Here’s another testimonial from a GEO member and parent, who wished to remain anonymous. We can win better working and living conditions, but only if we all come together and fight for them! We hope all members will come by our General Membership Meeting, tonight from 6:30-7:30 at the Channing Murray Foundation!
“I am a PhD candidate and a mother to a 2 year old little girl. I am somewhat of a non-traditional graduate student in that I went from undergraduate to a Master’s program and while finishing my Master’s degree, I started working full-time as a lab instructor at a university. I worked at the university for 4 years before starting at UIUC in a PhD program. I have been in the current program for six years. If you add all those years together, I am not a typical 22/23 year old graduate student who came directly out of undergrad. After 3 years in the program, my husband and I decided to start a family. Yes, this was actively our decision. We wanted a family, and our ages were a deciding factor. At this time in the lab where I work, I was the senior graduate student and the defacto lab manager. Anything that needed done was sent to me and I took care of the problem. My advisor mentioned several times that I was invaluable. Apparently I was invaluable only until I became pregnant. Once my advisor learned that I was pregnant, my 67% assistantship was cut to 56%. An 11% pay cut is a major amount when you’re a student, especially a student who is now expecting a child. My husband and I scrambled to find a reasonably priced caregiver. Many of the best daycares charge upwards of $250/week! That is 49.8% of my monthly income. The in home daycares that are certified by DCFS are $175/week. This is 34.9% of my monthly income which is marginally more affordable, but not much. So, we were left with leaving our baby girl at an in-home daycare that was not certified by DCFS, but is still 26.9% of my monthly income. The same week we started our daughter in this daycare, there was a major national news story about a mom who left her son with a noncertified daycare provider and who paid the ultimate price. I was terrified, as any parent would be. And, because my pay was cut, because I was not protected, because I couldn’t afford a better place, my daughter continued in a noncertified day care. Thankfully, my daycare provider was an excellent person, but it is unfortunate that I was forced into this position. I should have been able to send her to a daycare with proper oversight. This is the position that many graduate employee parents are forced into.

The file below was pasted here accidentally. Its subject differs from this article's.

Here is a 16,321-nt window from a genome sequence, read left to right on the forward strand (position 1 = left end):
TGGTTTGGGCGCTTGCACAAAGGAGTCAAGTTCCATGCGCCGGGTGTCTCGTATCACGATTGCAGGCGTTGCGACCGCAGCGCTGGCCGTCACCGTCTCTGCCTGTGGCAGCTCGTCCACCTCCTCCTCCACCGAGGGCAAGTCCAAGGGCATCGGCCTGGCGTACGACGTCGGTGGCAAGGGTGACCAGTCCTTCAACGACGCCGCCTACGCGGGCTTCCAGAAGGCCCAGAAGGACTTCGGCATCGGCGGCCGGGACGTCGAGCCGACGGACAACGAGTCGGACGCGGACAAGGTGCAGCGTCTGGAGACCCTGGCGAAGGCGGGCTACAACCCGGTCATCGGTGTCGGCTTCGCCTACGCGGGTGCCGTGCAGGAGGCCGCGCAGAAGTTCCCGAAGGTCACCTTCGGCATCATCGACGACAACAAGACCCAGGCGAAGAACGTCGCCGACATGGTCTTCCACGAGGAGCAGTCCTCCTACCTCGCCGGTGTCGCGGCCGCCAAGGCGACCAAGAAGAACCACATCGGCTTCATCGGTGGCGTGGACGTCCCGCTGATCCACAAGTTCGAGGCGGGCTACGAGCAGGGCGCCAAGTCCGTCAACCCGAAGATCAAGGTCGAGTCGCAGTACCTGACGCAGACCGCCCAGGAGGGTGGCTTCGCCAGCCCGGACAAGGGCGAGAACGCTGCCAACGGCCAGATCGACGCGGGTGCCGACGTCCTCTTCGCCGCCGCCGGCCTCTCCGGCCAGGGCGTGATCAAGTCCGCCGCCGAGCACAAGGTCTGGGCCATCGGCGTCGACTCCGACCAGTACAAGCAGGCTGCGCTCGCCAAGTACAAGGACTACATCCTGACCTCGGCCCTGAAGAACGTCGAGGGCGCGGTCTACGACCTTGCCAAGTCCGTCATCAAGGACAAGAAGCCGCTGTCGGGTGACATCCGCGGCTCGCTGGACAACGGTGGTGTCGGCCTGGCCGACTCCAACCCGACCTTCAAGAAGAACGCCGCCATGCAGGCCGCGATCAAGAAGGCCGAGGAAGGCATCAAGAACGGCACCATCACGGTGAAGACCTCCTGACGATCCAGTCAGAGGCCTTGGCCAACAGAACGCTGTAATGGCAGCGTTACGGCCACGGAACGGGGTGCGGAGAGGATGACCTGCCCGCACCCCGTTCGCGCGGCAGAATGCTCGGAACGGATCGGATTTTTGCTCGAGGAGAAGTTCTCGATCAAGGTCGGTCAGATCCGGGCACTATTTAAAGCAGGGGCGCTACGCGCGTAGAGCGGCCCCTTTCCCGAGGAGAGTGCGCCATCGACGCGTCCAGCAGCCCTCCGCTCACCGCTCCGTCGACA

The argument that it is our decision to become parents, while true, is disrespecting us as people and as productive members of the university. Yes, it was our decision to start a family. But, my desire to pursue knowledge and higher education should not come at the cost of my desire to have a family. And my basic right to have a family should be protected within the halls of academia.”